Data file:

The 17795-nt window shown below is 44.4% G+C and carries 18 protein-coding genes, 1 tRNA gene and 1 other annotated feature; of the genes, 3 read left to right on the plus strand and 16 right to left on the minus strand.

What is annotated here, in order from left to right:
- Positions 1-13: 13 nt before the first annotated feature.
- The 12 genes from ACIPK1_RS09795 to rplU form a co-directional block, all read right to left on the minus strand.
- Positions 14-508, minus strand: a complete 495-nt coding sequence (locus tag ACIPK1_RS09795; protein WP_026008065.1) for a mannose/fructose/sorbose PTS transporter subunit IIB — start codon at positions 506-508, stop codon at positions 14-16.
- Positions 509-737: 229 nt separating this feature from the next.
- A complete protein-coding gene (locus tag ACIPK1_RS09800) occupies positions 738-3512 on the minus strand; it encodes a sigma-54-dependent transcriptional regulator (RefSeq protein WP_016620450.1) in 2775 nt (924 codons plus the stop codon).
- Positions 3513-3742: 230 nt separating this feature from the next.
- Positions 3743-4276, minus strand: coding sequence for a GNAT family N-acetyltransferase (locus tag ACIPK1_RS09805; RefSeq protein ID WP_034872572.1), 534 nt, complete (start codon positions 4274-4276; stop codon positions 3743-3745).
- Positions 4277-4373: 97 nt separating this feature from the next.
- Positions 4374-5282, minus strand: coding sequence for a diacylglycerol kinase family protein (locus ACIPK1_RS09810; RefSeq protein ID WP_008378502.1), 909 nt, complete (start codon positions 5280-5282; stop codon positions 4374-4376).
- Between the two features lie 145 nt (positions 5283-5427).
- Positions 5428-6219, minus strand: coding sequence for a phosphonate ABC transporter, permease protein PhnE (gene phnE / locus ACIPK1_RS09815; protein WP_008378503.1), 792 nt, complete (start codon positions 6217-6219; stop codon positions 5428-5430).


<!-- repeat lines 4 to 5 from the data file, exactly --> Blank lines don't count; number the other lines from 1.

- The 12 genes from ACIPK1_RS09795 to rplU form a co-directional block, all read right to left on the minus strand.
- Positions 14-508, minus strand: a complete 495-nt coding sequence (locus tag ACIPK1_RS09795; protein WP_026008065.1) for a mannose/fructose/sorbose PTS transporter subunit IIB — start codon at positions 506-508, stop codon at positions 14-16.